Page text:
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The role of synaptic and voltage-gated currents in the control of Purkinje cell spiking: a modeling study.

D. Jaeger, E. De Schutter, J.M. Bower


The Journal of Neuroscience 17:91-106 (1997)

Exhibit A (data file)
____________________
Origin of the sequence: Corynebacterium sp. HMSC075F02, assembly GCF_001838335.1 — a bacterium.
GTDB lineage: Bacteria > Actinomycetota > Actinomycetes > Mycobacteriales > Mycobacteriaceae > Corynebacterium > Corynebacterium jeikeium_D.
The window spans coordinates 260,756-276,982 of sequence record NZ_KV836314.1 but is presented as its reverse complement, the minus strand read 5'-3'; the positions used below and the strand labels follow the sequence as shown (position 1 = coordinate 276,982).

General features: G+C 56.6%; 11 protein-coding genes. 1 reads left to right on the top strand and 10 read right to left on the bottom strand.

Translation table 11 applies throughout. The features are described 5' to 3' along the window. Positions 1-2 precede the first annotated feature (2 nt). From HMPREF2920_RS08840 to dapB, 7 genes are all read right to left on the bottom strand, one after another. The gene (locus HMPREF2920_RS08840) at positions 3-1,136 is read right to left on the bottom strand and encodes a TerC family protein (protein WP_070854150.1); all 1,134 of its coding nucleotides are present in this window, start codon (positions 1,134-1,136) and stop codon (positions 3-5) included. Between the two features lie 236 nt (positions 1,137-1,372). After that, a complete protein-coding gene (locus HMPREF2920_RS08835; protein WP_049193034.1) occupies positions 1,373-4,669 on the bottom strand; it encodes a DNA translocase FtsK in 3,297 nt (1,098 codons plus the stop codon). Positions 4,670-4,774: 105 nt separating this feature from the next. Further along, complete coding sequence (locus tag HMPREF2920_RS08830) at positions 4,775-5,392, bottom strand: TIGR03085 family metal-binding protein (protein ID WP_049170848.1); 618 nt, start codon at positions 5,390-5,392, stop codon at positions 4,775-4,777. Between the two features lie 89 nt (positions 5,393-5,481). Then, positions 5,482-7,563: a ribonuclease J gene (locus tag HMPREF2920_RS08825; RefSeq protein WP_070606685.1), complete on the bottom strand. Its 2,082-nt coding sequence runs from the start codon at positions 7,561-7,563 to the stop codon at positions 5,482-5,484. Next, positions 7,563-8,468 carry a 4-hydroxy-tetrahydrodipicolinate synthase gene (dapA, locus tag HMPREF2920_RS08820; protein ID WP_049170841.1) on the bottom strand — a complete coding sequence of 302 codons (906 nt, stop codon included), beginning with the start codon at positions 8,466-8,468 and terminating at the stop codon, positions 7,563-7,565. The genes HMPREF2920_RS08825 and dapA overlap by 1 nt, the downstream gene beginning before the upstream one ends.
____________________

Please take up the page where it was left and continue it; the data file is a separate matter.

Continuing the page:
Abstract - We have used a realistic computer model to examine interactions between synaptic and intrinsic voltage-gated currents during somatic spiking in cerebellar Purkinje cells. We have previously shown that this model generates realistic in vivo patterns of somatic spiking in the presence of continuous background excitatory and inhibitory input (De Schutter & Bower 1994b). In the present study we analyzed the flow of synaptic and intrinsic currents across the dendritic membrane and the interaction between the soma and dendrite underlying this spiking behavior. This analysis revealed that: 1) dendritic inward current flow was dominated by a non-inactivating P-type calcium current, resulting in a continuous level of depolarization, 2) the mean level of this depolarization was controlled by the mean rate of background excitatory and inhibitory synaptic input, 3) the synaptic control involved a voltage clamping mechanism exerted by changes of synaptic driving force at different membrane potentials, 4) the resulting total current through excitatory and inhibitory synapses was near-zero, with a small outward bias opposing the P-type calcium current, 5) overall, the dendrite acted as a variable current sink with respect to the soma, slowing down intrinsic inward currents in the soma, 6) the somato-dendritic current showed important phasic changes during each spike cycle, and 7) the precise timing of somatic spikes was the result of complex interactions between somatic and dendritic currents that did not directly reflect the timing of synaptic input. These modeling results suggest that Purkinje cells act quite differently from simple summation devices as has previously been assumed in most models of cerebellar function. Specific physiologically testable predictions are discussed. The dendritic trees of single cerebellar Purkinje cells receive about 175,000 excitatory glutamatergic inputs from granule cells in the rat (Napper & Harvey 1988b), and about 1,500 GABAA inputs from local interneurons (Korbo, Andersen, et al. 1993, Sultan, Ellisman, et al. 1995). Clearly, this large number of inputs suggests that the synaptic control of somatic spiking in Purkinje cells could be quite complex. In addition, Purkinje cell dendrites are also known to have substantial dendritic voltage gated calcium curents and calcium-activated potassium currents (Llinás, Nicholson, et al. 1968, Llinás & Sugimori 1980b, Gruol, Dionne, et al. 1989, Usowicz, Sugimori, et al. 1992), which strongly influence membrane potential (Llinás & Sugimori 1980b, Llinás & Sugimori 1992), and can be activated by synaptic input (Eilers, Augustine, et al. 1995). One function of the activation of calcium currents with synaptic input may be the amplification of small synchronous synaptic inputs (De Schutter & Bower 1994c). It is still unclear, however, what pattern of current flow underlies the typical fast spontaneous spiking activity of 10 to 100 Hz of Purkinje cells recorded in vivo (Bower & Woolston 1983). Due to the large number of synaptic inputs it seems likely that Purkinje cells in vivo receive an ongoing baseline of synaptic activity. Such a pattern of many asynchronous synaptic inputs successfully reproduced the in vivo spike pattern in a realistic Purkinje cell model (De Schutter & Bower 1994b). The objective of the present study was to use the realistic Purkinje cell model to examine the pattern of synaptic and voltage-gated dendritic currents that produces ongoing somatic spiking. We applied several new analysis techniques to examine this issue. We find that in the model intrinsic dendritic currents strongly influenced the time course of dendritic membrane potential. As a consequence, the timing of somatic spikes did not reflect the timing of particular synaptic inputs. The common assumption in cerebellar network models that Purkinje cell spiking reflects a simple summation of inputs (Marr 1969, Albus 1971, Fujita 1982, Kanerva 1988) may therefore not hold. Our predictions are readily testable through specific experiments. If experimentally confirmed, our modeling predictions have important consequences for theories of cerebellar function.